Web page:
But when he was struck down by a rare nervous system disorder, he was let down by both the state and private sector.
He was told his medical insurance didn't stretch to the expensive course of treatment he needed.
The treatment was available on the NHS - but he was told he would have to wait two years for it.
The only option, Mr Wood says, was to pay for it through another private medical company.
"If you are not getting what you have paid in for under the NHS, you have no option.
"If you are in constant pain there is nothing else you can do.
"It's a shame, but I don't know what else I could do."
The only problem is that he has had to continue working beyond retirement age to cover the bills.
The NHS health tourist
Kent pensioner Margaret Lucas waited 15 months in agony for a knee operation.
Going private was not an option, as she could not afford it on her army widow's pension.
But last year she became one of a small, but growing band of NHS patients to be treated abroad.
She travelled to a hospital in Lille, France, for her operation - and has since been back to have a hip replacement.
She finds it "sad" that she was unable to find treatment in the UK.
She is also acutely aware that others may not be as fortunate as her.
She says a friend who had been due to travel to France for a hip operation has just been told that it will not happen until the Spring, as there is not enough cash left in the health authority budget.
"It was sad that I had to have the treatment in France. But the hospital was absolutely excellent.
"I would definitely recommend it to anyone, if they have the opportunity."
Add your comments on this story, using the form below.
My experiences of NHS hospitals were humiliating and dire. I don't like the idea of a two-tier system but now that I have private health insurance, I feel that I owe it to myself to use it.
Catherine O, UK
We have three children and did not expect to educate any of them privately, but Matty has dyslexia, dyspraxia and also concentration difficulties. Despite this we were advised that he would get no extra help at our local High School. We are now paying for him to attend private school (partly funded by remortgaging our house), where for the first year he was in a set of nine children with extra help. Despite being in the bottom set of three he came third out of the whole year group (more 40 children) in his physics exam. He is now in year eight, is confident and loves school (unlike when he was at the local primary school). Although we personally do not approve of private education, we felt it unfair to sacrifice his future for our principles. I sympathise completely with Diane Abbott.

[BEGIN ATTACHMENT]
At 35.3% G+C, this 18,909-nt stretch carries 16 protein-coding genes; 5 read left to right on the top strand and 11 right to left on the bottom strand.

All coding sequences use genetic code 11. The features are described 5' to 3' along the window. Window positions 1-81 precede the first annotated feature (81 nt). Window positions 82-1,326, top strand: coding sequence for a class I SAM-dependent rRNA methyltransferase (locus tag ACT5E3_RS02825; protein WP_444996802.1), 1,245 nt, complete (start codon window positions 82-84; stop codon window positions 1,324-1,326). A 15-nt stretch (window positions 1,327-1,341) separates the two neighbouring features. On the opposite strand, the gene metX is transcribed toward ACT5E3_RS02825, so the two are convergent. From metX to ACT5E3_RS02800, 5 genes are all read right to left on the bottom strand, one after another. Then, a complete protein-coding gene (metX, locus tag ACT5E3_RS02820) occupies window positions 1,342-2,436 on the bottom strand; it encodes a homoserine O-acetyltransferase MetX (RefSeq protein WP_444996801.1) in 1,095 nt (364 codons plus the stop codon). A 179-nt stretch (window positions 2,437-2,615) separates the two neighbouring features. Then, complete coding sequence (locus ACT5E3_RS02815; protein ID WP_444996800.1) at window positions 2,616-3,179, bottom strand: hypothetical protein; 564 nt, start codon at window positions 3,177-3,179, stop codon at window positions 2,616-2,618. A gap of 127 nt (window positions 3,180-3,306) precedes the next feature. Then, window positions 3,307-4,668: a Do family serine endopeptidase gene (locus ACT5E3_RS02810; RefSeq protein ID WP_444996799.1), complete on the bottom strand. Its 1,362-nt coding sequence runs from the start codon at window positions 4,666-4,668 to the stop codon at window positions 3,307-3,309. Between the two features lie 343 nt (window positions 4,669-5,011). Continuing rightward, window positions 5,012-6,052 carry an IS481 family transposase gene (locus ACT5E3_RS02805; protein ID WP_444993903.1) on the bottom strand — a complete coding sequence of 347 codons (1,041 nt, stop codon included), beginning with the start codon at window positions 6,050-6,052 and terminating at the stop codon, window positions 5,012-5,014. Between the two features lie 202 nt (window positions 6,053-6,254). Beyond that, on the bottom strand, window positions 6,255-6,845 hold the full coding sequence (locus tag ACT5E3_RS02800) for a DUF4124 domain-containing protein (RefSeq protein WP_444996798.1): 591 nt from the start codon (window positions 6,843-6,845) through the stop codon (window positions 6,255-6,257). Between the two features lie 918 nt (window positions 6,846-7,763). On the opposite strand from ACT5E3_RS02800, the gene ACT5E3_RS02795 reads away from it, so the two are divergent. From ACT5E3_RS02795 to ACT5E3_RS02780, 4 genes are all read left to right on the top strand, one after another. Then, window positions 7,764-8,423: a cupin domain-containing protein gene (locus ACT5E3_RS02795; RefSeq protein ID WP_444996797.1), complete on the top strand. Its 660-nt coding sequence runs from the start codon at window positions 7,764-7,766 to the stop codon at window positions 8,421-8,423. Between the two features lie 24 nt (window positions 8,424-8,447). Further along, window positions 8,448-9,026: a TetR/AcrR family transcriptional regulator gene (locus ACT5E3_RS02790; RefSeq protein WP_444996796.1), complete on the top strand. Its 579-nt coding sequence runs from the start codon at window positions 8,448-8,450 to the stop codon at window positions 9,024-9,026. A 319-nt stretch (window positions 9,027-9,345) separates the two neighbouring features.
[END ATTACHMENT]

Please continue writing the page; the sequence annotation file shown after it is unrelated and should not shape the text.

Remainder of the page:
Dawn Beck, UK
This Spring I was diagnosed with cancer. I didn't want choice I wanted to be treated. I had two excellent operations at my local hospital where I received excellent care. This is the experience of thousands of people getting great care from the NHS. What do the media focus on? Not the big picture but these individual cases.
George Davidson, Slough, UK
As a parent I cannot criticise Diane Abbott's decision, but as the product of a working class family who was fortunate enough to get a grammar school education (something denied to my children) I am disheartened that children from families with limited income will not get the chance I did. My children are not yet at school age and I am actively considering all the options open to me to ensure they get a decent education.
My wife had an ear complaint. She could not take the lack of hearing any longer (being a teacher), and could not wait for the NHS. So she is going mixed NHS and private to monitor the condition. Funny, though, it is the same consultant she sees in both cases, except he seems to cancel his NHS surgeries more frequently than the private ones.
I am firmly of the opinion that those who CAN afford to pay for private education should do so and help to free up resources for those who are less well off. The same goes for health issues - if you can afford it, have it. This will again help to bring down waiting lists. I'm sick of hearing people complain about poor education, waiting lists on the NHS etc but they still run two cars, have two foreign holidays a year and their homes are bursting with all the latest mod cons. Some of us haven't seen a dentist for two years because we can't get registered with an NHS one & we can't afford to go private.
It's usually implied that private education is better than state education and I'm sure in many case that may be true. I had the opposite experience in that I left a private school due to large class sizes and exceptionally poor teaching and went one of the local comprehensives, which was regarded a very average school for the area. I went on to do A-levels, a degree and a PhD... Sometimes you don't always get what you pay for...